Crimson Shroud Gets an Autumn Release
As far as Japanese video-gaming auteurs are concerned, they just do not tend to come much bigger than Yasumi Matsuno. Known for his hardcore RPG mechanics and the intricate lore of his gaming creations, Matsuno created some of the most memorable left-of-field JRPG classics of the Playstation era, before moving on to direct one of the more critically lauded entries in the mainline Final Fantasy series. That said, there was still a lingering kernel of doubt as to whether his newest title, Crimson Shroud, would receive a Western localisation, given its unorthodox status as but one part of the Level-5 compilation title, Guild01. Happily that is no longer a concern, as Level-5 have announced that three of the four compilation titles have been selected for localisation and individual sale over Nintendo’s 3DS eShop throughout Autumn, with Suda 51’s Liberation Maiden releasing this week.
The game will follow protagonist, Giauque, a chaser who has been tasked with retrieving someone from a collection of sprawling ruins and catacombs referred to as ‘the golden temple of Rahab’. The game has been heavily inspired by tabletop RPGs, and while battles play out through direct input, the game will occasionally prompt the player to throw a dice in order to determine the success of their moves. Also along for the ride is artist Hideo Minaba, who’s credits include art-direction for Final Fantasy IX and Final Fantasy XII, along with signature Matsuno composer, Hitoshi Sakimoto.
In describing his game, Matsuno states: “In this game, we consciously made a lot of compromises, and aimed for a simple, old-fashioned feeling game. However, although it is a “short story”, that does not mean the content is thin, I would like to think of it more as something concentrated, like an espresso coffee. I hope the players will appreciate the richness delivered in a deceptively simple package.” While it is doubtful that anyone would have supposed that a Matsuno game would be ‘thin on content’, his sales-pitch is nevertheless heartening to hear.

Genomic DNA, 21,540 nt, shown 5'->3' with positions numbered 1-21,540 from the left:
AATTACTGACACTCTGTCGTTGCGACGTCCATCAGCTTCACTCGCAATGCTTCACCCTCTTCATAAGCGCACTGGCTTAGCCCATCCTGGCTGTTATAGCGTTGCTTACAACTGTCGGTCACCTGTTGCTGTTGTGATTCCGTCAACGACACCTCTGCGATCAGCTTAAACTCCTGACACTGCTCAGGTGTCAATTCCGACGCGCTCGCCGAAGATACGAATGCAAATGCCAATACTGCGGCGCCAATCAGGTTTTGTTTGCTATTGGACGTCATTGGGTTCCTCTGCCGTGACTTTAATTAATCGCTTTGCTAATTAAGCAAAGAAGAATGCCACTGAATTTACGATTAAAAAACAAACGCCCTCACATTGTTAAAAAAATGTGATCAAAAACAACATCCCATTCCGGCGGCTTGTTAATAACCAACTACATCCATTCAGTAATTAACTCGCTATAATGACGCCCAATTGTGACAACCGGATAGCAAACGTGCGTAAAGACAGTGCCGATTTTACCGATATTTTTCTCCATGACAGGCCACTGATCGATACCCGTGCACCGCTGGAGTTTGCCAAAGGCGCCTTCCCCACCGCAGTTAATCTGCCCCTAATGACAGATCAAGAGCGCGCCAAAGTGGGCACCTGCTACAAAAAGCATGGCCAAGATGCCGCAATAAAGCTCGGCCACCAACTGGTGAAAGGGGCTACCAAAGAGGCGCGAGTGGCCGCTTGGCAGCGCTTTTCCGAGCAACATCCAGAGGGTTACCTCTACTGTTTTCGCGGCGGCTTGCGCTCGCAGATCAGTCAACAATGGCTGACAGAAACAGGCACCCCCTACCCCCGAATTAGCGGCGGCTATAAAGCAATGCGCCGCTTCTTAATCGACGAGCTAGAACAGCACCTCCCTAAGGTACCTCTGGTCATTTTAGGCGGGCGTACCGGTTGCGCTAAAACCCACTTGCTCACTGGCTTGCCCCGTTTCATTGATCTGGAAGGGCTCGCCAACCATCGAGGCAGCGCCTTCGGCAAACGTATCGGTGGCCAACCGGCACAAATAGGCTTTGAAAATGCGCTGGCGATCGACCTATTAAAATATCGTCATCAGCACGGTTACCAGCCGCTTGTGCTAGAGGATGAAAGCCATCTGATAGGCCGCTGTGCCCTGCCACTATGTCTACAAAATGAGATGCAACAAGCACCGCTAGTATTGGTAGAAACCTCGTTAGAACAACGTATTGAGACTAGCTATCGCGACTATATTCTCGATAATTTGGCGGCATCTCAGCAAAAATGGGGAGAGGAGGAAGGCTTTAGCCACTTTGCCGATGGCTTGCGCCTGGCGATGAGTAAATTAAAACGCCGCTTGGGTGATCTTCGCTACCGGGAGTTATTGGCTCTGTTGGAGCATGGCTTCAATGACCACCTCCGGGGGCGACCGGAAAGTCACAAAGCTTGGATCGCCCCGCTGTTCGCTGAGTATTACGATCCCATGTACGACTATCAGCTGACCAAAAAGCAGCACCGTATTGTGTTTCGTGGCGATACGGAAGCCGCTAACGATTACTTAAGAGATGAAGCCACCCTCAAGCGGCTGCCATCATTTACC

Cliffy B Leaves Epic Games
The shrieking id of Epic Games, Cliff Bleszinski, has this week hung up his decidedly 8/10 guns and announced his departure from the studio for whom his well-groomed visage is synonymous. The decision does not seem to have been prompted by anything especially momentous, just the tedium of the predictable, and a desire to do other things. Other than the great strides he made in the areas of showboating and media-tarting, Cliffy B will also be remembered for his work on Jazz Jackrabbit, Unreal, and Gears of War.
“I’ve been doing this since I was a teenager, and outside of my sabbatical last year, I have been going non-stop. I literally grew up in this business, as Mike [Capps] likes to say. And now that I’m grown up, it’s time for a much needed break. I will miss the projects, the playtests, the debates, and most importantly, the people. Epic only hires the best of the best, and it has been a joy working with each and every one of you on a daily basis, whether you were hired weeks ago or decades ago. I have been fortunate enough to collaborate with a variety of disciplines, from code to art to marketing and PR – it’s been one big, rewarding learning experience. I’m confident that each project that is being built, whether at Epic, Chair, PCF, or Impossible will be top notch and will please gamers and critics alike.”